Reviewing the Lenovo 11e: A sub-$300 Thinkpad with great Linux support

Lenovo's affordable laptop seriously impresses.

Review Lenovo 11e laptop Linux

I recently decided I needed a new laptop. Something small. Something inexpensive (sub $300). And, perhaps most importantly, something that ran Linux (without any tweaking) like a champ.

Quickly, I decided to give the Lenovo Thinkpad 11e a try. And, holy moly, am I glad I did.

This glorious little laptop cost me a measly $258 USD (from; Lenovo’s website lists the same, or similar, models at over $500) and came equipped with an Intel Quad-core N2940 1.83GHz CPU, 4GB of RAM (upgradeable to 8GB), a 128GB SSD and an 11.6-inch, 1366x768 screen. It even has a gigabit Ethernet port (something lacking on so many laptops nowadays).

When the 11e arrived, it was pre-loaded with Windows 10. Before I even let the machine boot for the first time, I plugged in a USB thumb drive loaded with openSUSE Tumbleweed (the rolling release version of openSUSE). Everything worked right out of the gate: Wi-Fi, audio, the GPU, the Ethernet port. Not a single hiccup or glitch, and I didn’t need to install any proprietary drivers at all.

Full disclosure: I’m on the openSUSE board. I love openSUSE. So, of course, I tried it first. But, since no proprietary drivers were needed with this hardware, I think it’s a safe assumption that most modern Linux distributions (Fedora, Arch, etc.) would all work like a charm on the 11e. If they didn’t, I would be really surprised.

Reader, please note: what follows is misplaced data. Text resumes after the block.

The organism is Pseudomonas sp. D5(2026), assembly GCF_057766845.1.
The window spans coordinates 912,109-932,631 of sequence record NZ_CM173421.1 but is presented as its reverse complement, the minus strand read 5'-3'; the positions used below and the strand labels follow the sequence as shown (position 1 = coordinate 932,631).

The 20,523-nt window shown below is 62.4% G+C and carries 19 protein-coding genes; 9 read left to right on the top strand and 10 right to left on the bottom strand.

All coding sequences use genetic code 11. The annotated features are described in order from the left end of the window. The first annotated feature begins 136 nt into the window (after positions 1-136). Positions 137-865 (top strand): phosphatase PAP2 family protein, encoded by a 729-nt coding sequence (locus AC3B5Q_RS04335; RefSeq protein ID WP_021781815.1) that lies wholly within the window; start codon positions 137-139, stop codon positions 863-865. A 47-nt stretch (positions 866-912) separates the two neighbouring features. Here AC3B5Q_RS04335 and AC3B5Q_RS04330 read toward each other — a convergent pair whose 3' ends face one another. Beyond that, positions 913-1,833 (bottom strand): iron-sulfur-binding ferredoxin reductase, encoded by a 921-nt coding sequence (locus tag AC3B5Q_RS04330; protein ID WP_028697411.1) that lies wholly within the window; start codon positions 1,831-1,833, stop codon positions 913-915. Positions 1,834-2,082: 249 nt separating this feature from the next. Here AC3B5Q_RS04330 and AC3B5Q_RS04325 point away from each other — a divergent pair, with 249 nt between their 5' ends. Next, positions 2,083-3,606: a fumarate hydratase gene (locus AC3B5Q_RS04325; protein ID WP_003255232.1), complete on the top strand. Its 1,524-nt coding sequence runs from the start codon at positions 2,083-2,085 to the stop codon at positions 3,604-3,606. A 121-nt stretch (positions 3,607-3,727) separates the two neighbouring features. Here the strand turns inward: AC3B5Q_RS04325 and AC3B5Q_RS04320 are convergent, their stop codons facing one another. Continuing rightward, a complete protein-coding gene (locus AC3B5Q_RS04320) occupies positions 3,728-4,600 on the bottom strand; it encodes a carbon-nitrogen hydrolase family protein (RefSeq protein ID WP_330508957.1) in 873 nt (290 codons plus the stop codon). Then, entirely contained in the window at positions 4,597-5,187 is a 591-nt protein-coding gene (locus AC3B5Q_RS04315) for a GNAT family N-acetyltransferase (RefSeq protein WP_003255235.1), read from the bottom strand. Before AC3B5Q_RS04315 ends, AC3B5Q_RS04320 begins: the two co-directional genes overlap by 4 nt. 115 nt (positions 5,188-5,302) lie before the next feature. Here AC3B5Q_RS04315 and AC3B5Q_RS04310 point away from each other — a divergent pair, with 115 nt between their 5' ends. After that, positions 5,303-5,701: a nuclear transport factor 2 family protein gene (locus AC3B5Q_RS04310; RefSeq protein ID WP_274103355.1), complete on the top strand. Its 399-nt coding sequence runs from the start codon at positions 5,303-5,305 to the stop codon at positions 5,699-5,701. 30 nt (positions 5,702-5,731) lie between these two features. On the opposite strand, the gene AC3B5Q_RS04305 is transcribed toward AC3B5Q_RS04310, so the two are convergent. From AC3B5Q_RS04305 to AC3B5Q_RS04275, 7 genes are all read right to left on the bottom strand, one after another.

The performance of the 11e isn’t insane. It’s no speed demon. But it’s no slouch, either. For a mere $250 laptop, I consider the performance to be excellent. Certainly good enough for watching videos, playing most games (though you’ll need to turn down the graphics settings of some newer games) and the like. I’ve recorded one audio podcast on this laptop so far and it was clearly more than powerful enough to handle multi-track audio work.

The only area where this laptop felt sluggish was when I did some video editing. I loaded up the kdenlive project that I used for this video. Modifying the project (moving around and trimming clips, etc.) was completely usable. But when it came to rendering a complex, 1080p project… it got downright pokey. That project took my i7 machine around an hour to render. On the Thinkpad 11e, it took roughly five hours.

In other words: you could do video editing on here, but it’s going to take you a lot longer than it would on a beefier rig.

Battery life seems to be running right around five to six hours when running openSUSE with GNOME as the desktop environment, Wi-Fi connected, and screen brightness set to around 90%. Definitely not an “all day” battery, but not bad. Definitely better than I expected from a $250 laptop. I’m happy with that.

The laptop is delightfully old-school feeling. The 11-inch screen has a relatively large bezel around each of the edges. And the screen itself, while being absolutely fine, has somewhat limited viewing angles compared to nicer display panels. The keys on the keyboard all have a satisfying “click” to them. Add to this the fact that this machine has an actual Ethernet port… and it almost makes you feel like you’ve traveled back in time to the late 1990’s. In the best possible way.

It’s… sturdy. This isn’t made of metal. It’s definitely plastic. But it’s the sturdiest plastic imaginable. The screen doesn’t have any bend to it and it feels just plain rugged.

Oh, one other thing. I’ve never heard a fan turn on and, despite extremely heavy usage, the bottom of the 11e has never gotten hot. At most, I’ve felt one spot that got a teensy, tiny bit warm. Barely.

When you add everything together, what we’ve got here is a sub-$300 laptop that runs silently, is small enough to fit in my man-bag (yeah… I have a man-bag), has adequate battery life, better than expected performance, and is supported by Linux incredibly well.

It won’t be replacing your desktop (or your beefy laptop) for intensive gaming, video editing or CPU-intensive builds. But for a bring with me anywhere laptop… I don’t know that I could ask for much more.


Copyright © 2016 IDG Communications, Inc.

The 10 most powerful companies in enterprise networking 2022